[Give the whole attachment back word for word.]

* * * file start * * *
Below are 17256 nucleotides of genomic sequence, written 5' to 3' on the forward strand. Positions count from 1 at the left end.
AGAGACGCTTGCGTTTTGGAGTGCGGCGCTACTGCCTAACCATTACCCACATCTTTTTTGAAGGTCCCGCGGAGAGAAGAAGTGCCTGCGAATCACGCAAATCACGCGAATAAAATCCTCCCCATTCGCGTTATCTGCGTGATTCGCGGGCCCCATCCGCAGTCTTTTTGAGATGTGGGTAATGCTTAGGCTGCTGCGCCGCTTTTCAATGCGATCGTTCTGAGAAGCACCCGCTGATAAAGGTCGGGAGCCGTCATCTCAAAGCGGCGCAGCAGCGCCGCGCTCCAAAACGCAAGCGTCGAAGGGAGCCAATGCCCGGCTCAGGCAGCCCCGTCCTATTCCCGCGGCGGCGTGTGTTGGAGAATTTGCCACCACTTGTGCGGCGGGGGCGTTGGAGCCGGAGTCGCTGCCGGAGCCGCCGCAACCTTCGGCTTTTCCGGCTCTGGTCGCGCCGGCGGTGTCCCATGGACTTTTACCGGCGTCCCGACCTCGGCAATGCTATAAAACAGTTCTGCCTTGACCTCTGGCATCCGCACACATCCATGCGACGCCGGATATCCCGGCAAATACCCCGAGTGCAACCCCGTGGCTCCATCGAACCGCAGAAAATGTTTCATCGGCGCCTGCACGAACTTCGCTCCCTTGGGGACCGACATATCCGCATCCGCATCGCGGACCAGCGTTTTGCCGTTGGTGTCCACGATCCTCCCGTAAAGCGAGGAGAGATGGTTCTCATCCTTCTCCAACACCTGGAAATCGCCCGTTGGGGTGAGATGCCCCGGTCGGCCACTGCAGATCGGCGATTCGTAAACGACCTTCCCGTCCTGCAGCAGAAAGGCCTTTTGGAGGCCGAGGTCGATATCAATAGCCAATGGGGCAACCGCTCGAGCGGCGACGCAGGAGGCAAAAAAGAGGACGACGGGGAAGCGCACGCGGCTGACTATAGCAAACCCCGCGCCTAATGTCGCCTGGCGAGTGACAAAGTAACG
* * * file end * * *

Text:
Below are 17256 nucleotides of genomic sequence, written 5' to 3' on the forward strand. Positions count from 1 at the left end.
AGAGACGCTTGCGTTTTGGAGTGCGGCGCTACTGCCTAACCATTACCCACATCTTTTTTGAAGGTCCCGCGGAGAGAAGAAGTGCCTGCGAATCACGCAAATCACGCGAATAAAATCCTCCCCATTCGCGTTATCTGCGTGATTCGCGGGCCCCATCCGCAGTCTTTTTGAGATGTGGGTAATGCTTAGGCTGCTGCGCCGCTTTTCAATGCGATCGTTCTGAGAAGCACCCGCTGATAAAGGTCGGGAGCCGTCATCTCAAAGCGGCGCAGCAGCGCCGCGCTCCAAAACGCAAGCGTCGAAGGGAGCCAATGCCCGGCTCAGGCAGCCCCGTCCTATTCCCGCGGCGGCGTGTGTTGGAGAATTTGCCACCACTTGTGCGGCGGGGGCGTTGGAGCCGGAGTCGCTGCCGGAGCCGCCGCAACCTTCGGCTTTTCCGGCTCTGGTCGCGCCGGCGGTGTCCCATGGACTTTTACCGGCGTCCCGACCTCGGCAATGCTATAAAACAGTTCTGCCTTGACCTCTGGCATCCGCACACATCCATGCGACGCCGGATATCCCGGCAAATACCCCGAGTGCAACCCCGTGGCTCCATCGAACCGCAGAAAATGTTTCATCGGCGCCTGCACGAACTTCGCTCCCTTGGGGACCGACATATCCGCATCCGCATCGCGGACCAGCGTTTTGCCGTTGGTGTCCACGATCCTCCCGTAAAGCGAGGAGAGATGGTTCTCATCCTTCTCCAACACCTGGAAATCGCCCGTTGGGGTGAGATGCCCCGGTCGGCCACTGCAGATCGGCGATTCGTAAACGACCTTCCCGTCCTGCAGCAGAAAGGCCTTTTGGAGGCCGAGGTCGATATCAATAGCCAATGGGGCAACCGCTCGAGCGGCGACGCAGGAGGCAAAAAAGAGGACGACGGGGAAGCGCACGCGGCTGACTATAGCAAACCCCGCGCCTAATGTCGCCTGGCGAGTGACAAAGTAACG